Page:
The Mountain of Kept Memory, by Rachel Neumeier (2016).  My cousin Rachel has written another winning fantasy novel.  This one centers on a brother and sister, Gulien and Oressa Madalin.  They are the children of Osir Madalin, the remote and ruthless king of Carastind.  But the kingdom is beset by enemies, and it seems that Osir has lost the support of the Kieba—a mysterious sorceress who lives in a mountain far to the east and who formerly aided Carastind in times of need.  Osir seems disinclined to try to heal the rift, so Gulien and Oressa—who are young adults but sheltered and inexperienced in the ways of the world—take it upon themselves to seek the Kieba’s aid.  This is an exciting tale, and Neumeier keeps the reader guessing about some of the main characters’ true intentions and agendas.  Highly recommended for lovers of fantasy and magic!

Commonwealth (book review)

A book review from The Movie Snob.

Commonwealth, by Ann Patchett (2016).  A more descriptive title for this recent novel might be “Divorce American Style,” but maybe that didn’t have quite the same ring to it.  I was thoroughly engrossed by it.  In the first chapter we meet two families, one headed by a cop named “Fix” Keating and the other by a prosecutor named Bert Cousins.  Bert meets Fix’s beautiful wife Beverly at a party after the baptism of Fix and Beverly’s baby girl Franny, and things go from there.  After the opening chapter, the other chapter bounce around quite a bit chronologically (over several decades) as we see how the Keating and Cousins kids (six in all) fare after their parents’ bad behavior throws them all together.  I enjoyed the writing and the story, and I highly recommend it if it sounds like it might be your cup of tea.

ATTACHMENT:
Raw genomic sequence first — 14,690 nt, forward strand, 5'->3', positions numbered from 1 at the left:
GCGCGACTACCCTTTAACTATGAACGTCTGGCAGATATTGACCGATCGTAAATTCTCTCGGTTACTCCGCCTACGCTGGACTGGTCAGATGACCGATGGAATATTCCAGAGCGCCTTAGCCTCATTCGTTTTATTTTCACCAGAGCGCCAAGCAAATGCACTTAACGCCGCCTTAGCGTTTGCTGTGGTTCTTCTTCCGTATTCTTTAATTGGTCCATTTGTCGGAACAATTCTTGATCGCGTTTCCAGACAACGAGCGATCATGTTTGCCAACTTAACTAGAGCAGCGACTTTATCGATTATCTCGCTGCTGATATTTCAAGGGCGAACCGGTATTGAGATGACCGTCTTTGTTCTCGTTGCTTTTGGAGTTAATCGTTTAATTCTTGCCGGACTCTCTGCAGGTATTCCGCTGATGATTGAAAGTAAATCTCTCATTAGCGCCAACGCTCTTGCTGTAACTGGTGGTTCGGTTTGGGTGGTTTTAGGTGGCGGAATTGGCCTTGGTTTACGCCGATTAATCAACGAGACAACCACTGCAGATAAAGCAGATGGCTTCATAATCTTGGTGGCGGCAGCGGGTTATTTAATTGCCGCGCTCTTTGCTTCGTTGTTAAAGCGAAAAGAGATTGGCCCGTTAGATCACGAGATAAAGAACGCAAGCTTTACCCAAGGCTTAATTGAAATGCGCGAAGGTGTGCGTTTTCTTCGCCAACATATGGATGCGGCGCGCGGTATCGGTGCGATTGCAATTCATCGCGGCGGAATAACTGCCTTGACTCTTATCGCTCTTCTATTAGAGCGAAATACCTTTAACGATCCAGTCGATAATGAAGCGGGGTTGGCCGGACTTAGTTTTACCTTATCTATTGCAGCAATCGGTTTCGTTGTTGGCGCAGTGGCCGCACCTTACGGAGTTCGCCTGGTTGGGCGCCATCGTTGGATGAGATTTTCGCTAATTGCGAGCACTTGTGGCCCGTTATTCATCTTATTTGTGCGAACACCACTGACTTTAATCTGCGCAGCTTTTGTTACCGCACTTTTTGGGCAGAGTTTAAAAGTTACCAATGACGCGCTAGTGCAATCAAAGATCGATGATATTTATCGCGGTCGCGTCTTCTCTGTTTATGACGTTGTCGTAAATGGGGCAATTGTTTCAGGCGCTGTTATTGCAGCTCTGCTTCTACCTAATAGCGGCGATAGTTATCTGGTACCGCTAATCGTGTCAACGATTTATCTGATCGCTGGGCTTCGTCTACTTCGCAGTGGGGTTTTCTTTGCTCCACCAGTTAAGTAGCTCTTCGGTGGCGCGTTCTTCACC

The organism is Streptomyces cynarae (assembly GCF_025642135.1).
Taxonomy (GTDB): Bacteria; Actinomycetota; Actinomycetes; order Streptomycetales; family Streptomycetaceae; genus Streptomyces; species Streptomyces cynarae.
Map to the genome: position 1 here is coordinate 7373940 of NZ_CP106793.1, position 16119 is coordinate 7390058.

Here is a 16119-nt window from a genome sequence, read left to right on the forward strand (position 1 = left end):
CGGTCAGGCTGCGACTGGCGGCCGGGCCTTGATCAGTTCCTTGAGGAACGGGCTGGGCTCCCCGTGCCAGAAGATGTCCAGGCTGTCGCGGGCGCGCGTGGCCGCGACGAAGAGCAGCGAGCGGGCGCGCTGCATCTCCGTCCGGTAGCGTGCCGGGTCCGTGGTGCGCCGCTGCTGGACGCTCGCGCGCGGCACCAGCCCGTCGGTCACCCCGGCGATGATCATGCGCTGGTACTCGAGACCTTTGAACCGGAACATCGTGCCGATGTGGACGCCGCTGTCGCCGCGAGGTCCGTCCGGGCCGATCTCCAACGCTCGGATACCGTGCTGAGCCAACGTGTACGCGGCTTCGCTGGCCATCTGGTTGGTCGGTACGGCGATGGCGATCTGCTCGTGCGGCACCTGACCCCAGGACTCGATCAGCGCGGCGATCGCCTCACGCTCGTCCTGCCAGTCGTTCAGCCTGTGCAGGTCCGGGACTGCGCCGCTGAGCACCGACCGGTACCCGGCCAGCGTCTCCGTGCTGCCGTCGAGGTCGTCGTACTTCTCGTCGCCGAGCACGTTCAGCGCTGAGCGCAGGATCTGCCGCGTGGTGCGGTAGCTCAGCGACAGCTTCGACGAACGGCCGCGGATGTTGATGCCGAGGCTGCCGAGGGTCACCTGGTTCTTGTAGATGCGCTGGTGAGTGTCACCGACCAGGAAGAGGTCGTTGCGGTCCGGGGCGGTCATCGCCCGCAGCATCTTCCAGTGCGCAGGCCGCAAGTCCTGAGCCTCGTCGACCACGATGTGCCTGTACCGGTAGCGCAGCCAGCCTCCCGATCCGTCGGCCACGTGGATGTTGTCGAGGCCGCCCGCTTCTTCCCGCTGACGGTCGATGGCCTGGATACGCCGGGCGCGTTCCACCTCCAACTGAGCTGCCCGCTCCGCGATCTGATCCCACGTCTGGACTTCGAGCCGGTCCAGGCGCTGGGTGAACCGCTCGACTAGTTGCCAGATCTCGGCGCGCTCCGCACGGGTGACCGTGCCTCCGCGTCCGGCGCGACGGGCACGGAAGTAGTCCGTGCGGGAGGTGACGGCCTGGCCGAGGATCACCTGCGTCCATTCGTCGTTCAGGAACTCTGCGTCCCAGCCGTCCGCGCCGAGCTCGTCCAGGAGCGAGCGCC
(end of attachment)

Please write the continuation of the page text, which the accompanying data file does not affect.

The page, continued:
Acceptance (book review)

A book review from The Movie Snob.

Acceptance, by Jeff VanderMeer (2014).  Well, I thought this final volume of The Southern Reach Trilogy was a bit of a letdown.  The first two books (reviewed here and here) were pretty entertaining, in a mysterious and slightly creepy way.  In the near future, some strange, possibly alien, presence has set up shop on Earth (in an area that sounds like Florida).  Scientific expeditions occasionally go into the zone, known as Area X, but they don’t always come back.  Readers expecting all the weird goings-on around Area X to be explained in Acceptance are bound to be disappointed.  There are hints and flickers of explanations, and there’s lots of backstory fleshing out some of the characters we already met in the first two books, but I didn’t find the “resolution” of the trilogy particularly satisfying.  Oh well, the destination wasn’t great, but the journey wasn’t bad.  And the first book in the series, Annihilation, is being made into a movie starring Natalie Portman as The Biologist.  Check out its IMDB page.

Love & Friendship (book review)

A new book review from The Movie Snob.

Love & Friendship: In Which Jane Austen’s Lady Susan Vernon Is Entirely Vindicated, by Whit Stillman (2016).  Director Whit Stillman has written a novelization of his recent movie Love & Friendship, starring Kate Beckinsale and Chloe Sevigny.  (Although I never read it, he did the same for his movie The Last Days of Disco, also starring Beckinsale and Sevigny.)  I can’t say the novel really adds much to the film, but it is an adequate and enjoyable enough retelling of the schemes and machinations of the unscrupulous Lady Susan.  The novel’s narrator is Lady Susan’s nephew, who desperately attempts to make his aunt look like a victim of slander instead of the schemer she so clearly was.  As an added bonus, Jane Austen’s novella Lady Susan is included in the appendix, so you can see the bones that Stillman built his movie and novel out of.  The package is enjoyable enough, but it’s nothing to get too excited about.